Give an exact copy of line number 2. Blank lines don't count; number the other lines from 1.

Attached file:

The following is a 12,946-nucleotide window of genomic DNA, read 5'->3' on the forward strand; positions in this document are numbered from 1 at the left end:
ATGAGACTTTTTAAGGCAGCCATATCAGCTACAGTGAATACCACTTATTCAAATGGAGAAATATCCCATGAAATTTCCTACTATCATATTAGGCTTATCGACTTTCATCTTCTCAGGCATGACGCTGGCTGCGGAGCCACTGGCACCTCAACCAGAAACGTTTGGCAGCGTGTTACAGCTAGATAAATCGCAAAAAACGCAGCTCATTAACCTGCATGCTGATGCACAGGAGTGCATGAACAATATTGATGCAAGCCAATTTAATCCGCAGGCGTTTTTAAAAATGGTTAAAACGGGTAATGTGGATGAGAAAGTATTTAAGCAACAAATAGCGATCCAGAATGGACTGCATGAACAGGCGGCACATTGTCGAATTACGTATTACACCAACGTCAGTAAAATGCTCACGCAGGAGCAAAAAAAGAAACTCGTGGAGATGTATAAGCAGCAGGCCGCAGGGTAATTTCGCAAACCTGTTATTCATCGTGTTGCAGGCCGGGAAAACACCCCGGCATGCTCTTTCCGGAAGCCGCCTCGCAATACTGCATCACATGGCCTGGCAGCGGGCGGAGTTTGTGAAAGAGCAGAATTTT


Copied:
ATGAGACTTTTTAAGGCAGCCATATCAGCTACAGTGAATACCACTTATTCAAATGGAGAAATATCCCATGAAATTTCCTACTATCATATTAGGCTTATCGACTTTCATCTTCTCAGGCATGACGCTGGCTGCGGAGCCACTGGCACCTCAACCAGAAACGTTTGGCAGCGTGTTACAGCTAGATAAATCGCAAAAAACGCAGCTCATTAACCTGCATGCTGATGCACAGGAGTGCATGAACAATATTGATGCAAGCCAATTTAATCCGCAGGCGTTTTTAAAAATGGTTAAAACGGGTAATGTGGATGAGAAAGTATTTAAGCAACAAATAGCGATCCAGAATGGACTGCATGAACAGGCGGCACATTGTCGAATTACGTATTACACCAACGTCAGTAAAATGCTCACGCAGGAGCAAAAAAAGAAACTCGTGGAGATGTATAAGCAGCAGGCCGCAGGGTAATTTCGCAAACCTGTTATTCATCGTGTTGCAGGCCGGGAAAACACCCCGGCATGCTCTTTCCGGAAGCCGCCTCGCAATACTGCATCACATGGCCTGGCAGCGGGCGGAGTTTGTGAAAGAGCAGAATTTT